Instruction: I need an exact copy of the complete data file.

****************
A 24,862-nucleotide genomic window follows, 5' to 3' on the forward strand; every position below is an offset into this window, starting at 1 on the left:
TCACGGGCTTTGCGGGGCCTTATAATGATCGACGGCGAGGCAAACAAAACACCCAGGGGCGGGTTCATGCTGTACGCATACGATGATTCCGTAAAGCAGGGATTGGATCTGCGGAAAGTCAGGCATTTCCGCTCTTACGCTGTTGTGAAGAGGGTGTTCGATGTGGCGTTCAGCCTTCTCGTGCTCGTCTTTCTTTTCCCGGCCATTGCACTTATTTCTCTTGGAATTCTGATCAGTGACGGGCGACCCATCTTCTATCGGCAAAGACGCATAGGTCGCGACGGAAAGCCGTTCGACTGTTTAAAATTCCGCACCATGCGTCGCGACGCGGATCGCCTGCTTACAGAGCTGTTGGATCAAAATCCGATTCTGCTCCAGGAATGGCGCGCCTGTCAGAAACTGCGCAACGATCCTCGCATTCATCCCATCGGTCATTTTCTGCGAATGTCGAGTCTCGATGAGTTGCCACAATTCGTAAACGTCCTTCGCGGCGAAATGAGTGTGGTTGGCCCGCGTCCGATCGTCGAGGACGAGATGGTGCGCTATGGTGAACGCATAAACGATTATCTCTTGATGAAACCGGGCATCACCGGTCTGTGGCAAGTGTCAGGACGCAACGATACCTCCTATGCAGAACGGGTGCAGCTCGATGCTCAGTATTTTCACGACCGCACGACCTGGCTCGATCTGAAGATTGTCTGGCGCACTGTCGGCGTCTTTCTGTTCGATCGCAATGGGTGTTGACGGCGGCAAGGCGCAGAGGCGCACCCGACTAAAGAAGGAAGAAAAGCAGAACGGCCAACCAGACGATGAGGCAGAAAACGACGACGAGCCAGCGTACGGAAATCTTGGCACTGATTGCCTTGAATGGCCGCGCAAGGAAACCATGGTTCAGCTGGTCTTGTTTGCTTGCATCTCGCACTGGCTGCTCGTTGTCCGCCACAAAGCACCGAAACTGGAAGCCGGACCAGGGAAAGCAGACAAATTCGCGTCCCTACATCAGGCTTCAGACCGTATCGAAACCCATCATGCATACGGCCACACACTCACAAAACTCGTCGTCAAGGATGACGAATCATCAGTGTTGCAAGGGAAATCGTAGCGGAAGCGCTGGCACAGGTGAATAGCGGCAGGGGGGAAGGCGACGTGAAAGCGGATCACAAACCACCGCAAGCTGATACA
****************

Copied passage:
A 24,862-nucleotide genomic window follows, 5' to 3' on the forward strand; every position below is an offset into this window, starting at 1 on the left:
TCACGGGCTTTGCGGGGCCTTATAATGATCGACGGCGAGGCAAACAAAACACCCAGGGGCGGGTTCATGCTGTACGCATACGATGATTCCGTAAAGCAGGGATTGGATCTGCGGAAAGTCAGGCATTTCCGCTCTTACGCTGTTGTGAAGAGGGTGTTCGATGTGGCGTTCAGCCTTCTCGTGCTCGTCTTTCTTTTCCCGGCCATTGCACTTATTTCTCTTGGAATTCTGATCAGTGACGGGCGACCCATCTTCTATCGGCAAAGACGCATAGGTCGCGACGGAAAGCCGTTCGACTGTTTAAAATTCCGCACCATGCGTCGCGACGCGGATCGCCTGCTTACAGAGCTGTTGGATCAAAATCCGATTCTGCTCCAGGAATGGCGCGCCTGTCAGAAACTGCGCAACGATCCTCGCATTCATCCCATCGGTCATTTTCTGCGAATGTCGAGTCTCGATGAGTTGCCACAATTCGTAAACGTCCTTCGCGGCGAAATGAGTGTGGTTGGCCCGCGTCCGATCGTCGAGGACGAGATGGTGCGCTATGGTGAACGCATAAACGATTATCTCTTGATGAAACCGGGCATCACCGGTCTGTGGCAAGTGTCAGGACGCAACGATACCTCCTATGCAGAACGGGTGCAGCTCGATGCTCAGTATTTTCACGACCGCACGACCTGGCTCGATCTGAAGATTGTCTGGCGCACTGTCGGCGTCTTTCTGTTCGATCGCAATGGGTGTTGACGGCGGCAAGGCGCAGAGGCGCACCCGACTAAAGAAGGAAGAAAAGCAGAACGGCCAACCAGACGATGAGGCAGAAAACGACGACGAGCCAGCGTACGGAAATCTTGGCACTGATTGCCTTGAATGGCCGCGCAAGGAAACCATGGTTCAGCTGGTCTTGTTTGCTTGCATCTCGCACTGGCTGCTCGTTGTCCGCCACAAAGCACCGAAACTGGAAGCCGGACCAGGGAAAGCAGACAAATTCGCGTCCCTACATCAGGCTTCAGACCGTATCGAAACCCATCATGCATACGGCCACACACTCACAAAACTCGTCGTCAAGGATGACGAATCATCAGTGTTGCAAGGGAAATCGTAGCGGAAGCGCTGGCACAGGTGAATAGCGGCAGGGGGGAAGGCGACGTGAAAGCGGATCACAAACCACCGCAAGCTGATACA